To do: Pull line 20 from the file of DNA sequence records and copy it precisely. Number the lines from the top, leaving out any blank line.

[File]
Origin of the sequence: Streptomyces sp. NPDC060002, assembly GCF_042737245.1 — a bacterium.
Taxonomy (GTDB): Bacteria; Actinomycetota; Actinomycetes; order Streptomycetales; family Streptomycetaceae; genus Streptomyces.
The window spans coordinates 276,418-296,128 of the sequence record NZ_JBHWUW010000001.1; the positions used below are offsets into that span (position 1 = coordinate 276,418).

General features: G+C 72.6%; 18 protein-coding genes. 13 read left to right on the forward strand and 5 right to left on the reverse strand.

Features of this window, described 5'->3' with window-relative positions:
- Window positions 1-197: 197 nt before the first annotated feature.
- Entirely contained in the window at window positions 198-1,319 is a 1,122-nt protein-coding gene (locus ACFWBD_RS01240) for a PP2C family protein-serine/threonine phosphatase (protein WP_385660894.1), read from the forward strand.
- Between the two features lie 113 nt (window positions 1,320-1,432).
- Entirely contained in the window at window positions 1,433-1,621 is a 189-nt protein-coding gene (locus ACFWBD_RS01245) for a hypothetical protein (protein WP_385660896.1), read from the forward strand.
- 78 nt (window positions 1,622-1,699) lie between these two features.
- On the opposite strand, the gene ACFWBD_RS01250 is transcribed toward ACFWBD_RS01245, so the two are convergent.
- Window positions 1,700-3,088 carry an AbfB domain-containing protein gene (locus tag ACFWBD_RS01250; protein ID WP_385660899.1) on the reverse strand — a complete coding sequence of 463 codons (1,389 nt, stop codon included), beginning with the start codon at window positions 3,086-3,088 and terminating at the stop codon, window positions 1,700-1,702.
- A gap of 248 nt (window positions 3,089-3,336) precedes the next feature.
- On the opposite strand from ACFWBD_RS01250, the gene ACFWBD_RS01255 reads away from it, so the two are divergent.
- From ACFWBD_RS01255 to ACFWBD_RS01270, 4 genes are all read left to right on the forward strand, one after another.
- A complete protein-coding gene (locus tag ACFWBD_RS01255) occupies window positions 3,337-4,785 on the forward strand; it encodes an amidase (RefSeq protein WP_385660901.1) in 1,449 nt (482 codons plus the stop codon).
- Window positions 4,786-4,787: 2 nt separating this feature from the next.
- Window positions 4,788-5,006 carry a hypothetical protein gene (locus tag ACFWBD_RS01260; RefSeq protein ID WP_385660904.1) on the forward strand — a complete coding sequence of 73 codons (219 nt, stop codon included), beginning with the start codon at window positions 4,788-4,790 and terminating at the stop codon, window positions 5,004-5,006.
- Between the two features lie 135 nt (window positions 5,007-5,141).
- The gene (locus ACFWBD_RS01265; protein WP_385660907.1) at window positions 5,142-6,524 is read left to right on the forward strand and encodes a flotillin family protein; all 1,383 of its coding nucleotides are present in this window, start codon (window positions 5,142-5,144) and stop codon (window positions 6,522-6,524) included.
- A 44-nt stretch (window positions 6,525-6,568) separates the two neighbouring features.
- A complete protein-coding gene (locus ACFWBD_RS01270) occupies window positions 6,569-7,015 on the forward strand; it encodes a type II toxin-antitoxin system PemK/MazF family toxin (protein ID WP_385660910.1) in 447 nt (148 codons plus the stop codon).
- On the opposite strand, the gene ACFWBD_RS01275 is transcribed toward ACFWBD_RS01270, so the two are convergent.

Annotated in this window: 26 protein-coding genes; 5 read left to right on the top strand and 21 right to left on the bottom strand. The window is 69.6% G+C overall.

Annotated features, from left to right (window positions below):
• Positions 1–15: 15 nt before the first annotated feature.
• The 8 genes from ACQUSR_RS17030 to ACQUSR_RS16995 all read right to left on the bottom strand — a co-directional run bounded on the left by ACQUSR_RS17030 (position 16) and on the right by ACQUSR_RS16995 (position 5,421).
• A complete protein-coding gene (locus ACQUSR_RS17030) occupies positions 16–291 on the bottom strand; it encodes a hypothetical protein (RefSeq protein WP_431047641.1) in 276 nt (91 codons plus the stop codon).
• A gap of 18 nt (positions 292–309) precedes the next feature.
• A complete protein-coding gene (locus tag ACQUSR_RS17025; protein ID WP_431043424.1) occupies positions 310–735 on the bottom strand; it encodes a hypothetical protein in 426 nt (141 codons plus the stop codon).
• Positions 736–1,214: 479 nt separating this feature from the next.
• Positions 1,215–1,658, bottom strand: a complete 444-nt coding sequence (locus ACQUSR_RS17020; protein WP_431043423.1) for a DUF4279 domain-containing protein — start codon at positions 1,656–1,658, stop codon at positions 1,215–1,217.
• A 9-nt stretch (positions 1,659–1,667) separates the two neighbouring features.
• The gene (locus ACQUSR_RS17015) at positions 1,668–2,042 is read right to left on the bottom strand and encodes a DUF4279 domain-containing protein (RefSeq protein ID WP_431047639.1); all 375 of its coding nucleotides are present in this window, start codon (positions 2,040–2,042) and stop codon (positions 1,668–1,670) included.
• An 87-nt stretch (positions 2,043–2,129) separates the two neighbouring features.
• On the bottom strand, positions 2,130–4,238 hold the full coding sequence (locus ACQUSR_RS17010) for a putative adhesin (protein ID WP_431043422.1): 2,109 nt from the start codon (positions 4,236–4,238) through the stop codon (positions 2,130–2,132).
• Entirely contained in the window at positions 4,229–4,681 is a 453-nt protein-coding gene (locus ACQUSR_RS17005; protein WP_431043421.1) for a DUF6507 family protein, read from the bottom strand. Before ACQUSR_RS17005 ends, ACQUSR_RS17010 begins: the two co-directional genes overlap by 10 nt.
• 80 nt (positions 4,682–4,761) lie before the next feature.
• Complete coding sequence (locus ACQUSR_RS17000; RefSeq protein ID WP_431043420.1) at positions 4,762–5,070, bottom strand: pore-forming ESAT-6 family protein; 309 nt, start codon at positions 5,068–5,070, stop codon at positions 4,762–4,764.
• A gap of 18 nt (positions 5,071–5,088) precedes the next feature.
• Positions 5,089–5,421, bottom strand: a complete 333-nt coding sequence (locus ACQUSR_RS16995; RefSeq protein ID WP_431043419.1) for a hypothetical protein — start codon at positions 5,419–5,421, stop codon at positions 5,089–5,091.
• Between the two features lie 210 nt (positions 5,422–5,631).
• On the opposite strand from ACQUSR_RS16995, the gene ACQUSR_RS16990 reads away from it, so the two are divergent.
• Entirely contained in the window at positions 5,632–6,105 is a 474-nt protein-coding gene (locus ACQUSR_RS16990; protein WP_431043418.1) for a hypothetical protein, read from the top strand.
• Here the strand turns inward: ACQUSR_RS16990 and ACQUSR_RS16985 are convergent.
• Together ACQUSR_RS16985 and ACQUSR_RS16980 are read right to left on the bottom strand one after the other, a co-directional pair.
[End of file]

- The gene (locus ACFWBD_RS01265; protein WP_385660907.1) at window positions 5,142-6,524 is read left to right on the forward strand and encodes a flotillin family protein; all 1,383 of its coding nucleotides are present in this window, start codon (window positions 5,142-5,144) and stop codon (window positions 6,522-6,524) included.